• What Brain Injury Survivors Want You to Know

    From brainline.org

    A brain injury affects not only the person injured, but also those around them, and it can be confusing for everyone. Here is what someone with a brain injury might want their friends, family and others to know.

    Lost & Found: What Brain Injury Survivors Want You to Know
    Barbara J. Webster, Lash & Associates

    I need a lot more rest than I used to. I’m not being lazy. I get physical fatigue as well as a “brain fatigue.” It is very difficult and tiring for my brain to think, process, and organize. Fatigue makes it even harder to think.
    My stamina fluctuates, even though I may look good or “all better” on the outside. Cognition is a fragile function for a brain injury survivor. Some days are better than others. Pushing too hard usually leads to setbacks, sometimes to illness.

    Brain injury rehabilitation takes a very long time; it is usually measured in years. It continues long after formal rehabilitation has ended. Please resist expecting me to be who I was, even though I look better.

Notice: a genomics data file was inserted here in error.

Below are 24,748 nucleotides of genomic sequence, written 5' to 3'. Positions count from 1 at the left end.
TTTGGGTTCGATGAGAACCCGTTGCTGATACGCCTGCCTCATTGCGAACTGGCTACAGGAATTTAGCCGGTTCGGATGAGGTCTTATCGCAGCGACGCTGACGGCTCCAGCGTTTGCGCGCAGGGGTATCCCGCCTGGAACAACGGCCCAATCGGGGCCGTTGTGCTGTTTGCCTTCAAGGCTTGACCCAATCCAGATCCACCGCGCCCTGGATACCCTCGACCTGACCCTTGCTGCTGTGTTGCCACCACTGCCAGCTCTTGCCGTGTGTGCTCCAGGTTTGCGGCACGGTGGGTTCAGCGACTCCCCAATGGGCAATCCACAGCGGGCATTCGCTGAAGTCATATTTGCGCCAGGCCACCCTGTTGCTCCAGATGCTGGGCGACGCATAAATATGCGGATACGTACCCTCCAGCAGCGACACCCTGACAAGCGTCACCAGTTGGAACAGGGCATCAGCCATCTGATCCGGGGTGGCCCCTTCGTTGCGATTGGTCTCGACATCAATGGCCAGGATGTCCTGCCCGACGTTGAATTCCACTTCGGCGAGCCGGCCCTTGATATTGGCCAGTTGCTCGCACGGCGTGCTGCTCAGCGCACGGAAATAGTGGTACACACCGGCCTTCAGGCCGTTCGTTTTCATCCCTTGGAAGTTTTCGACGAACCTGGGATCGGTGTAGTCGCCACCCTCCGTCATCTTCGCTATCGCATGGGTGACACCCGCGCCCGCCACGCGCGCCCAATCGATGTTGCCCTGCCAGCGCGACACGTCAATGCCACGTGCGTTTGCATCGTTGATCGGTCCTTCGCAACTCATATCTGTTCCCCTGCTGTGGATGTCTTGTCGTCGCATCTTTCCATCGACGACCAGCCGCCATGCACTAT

I am not being difficult if I resist social situations. Crowds, confusion, and loud sounds quickly overload my brain, it doesn’t filter sounds as well as it used to. Limiting my exposure is a coping strategy, not a behavioral problem.

    If there is more than one person talking, I may seem uninterested in the conversation. That is because I have trouble following all the different “lines” of discussion. It is exhausting to keep trying to piece it all together. I’m not dumb or rude; my brain is getting overloaded!

    If we are talking and I tell you that I need to stop, I need to stop NOW! And it is not because I’m avoiding the subject, it’s just that I need time to process our discussion and “take a break” from all the thinking. Later I will be able to rejoin the conversation and really be present for the subject and for you.

    Try to notice the circumstances if a behavior problem arises. “Behavior problems” are often an indication of my inability to cope with a specific situation and not a mental health issue. I may be frustrated, in pain, overtired or there may be too much confusion or noise for my brain to filter.

    Patience is the best gift you can give me. It allows me to work deliberately and at my own pace, allowing me to rebuild pathways in my brain. Rushing and multi-tasking inhibit cognition.

    Please listen to me with patience. Try not to interrupt. Allow me to find my words and follow my thoughts. It will help me rebuild my language skills.

    Please have patience with my memory. Know that not remembering does not mean that I don’t care.

    Please don’t be condescending or talk to me like I am a child. I’m not stupid, my brain is injured and it doesn’t work as well as it used to. Try to think of me as if my brain were in a cast.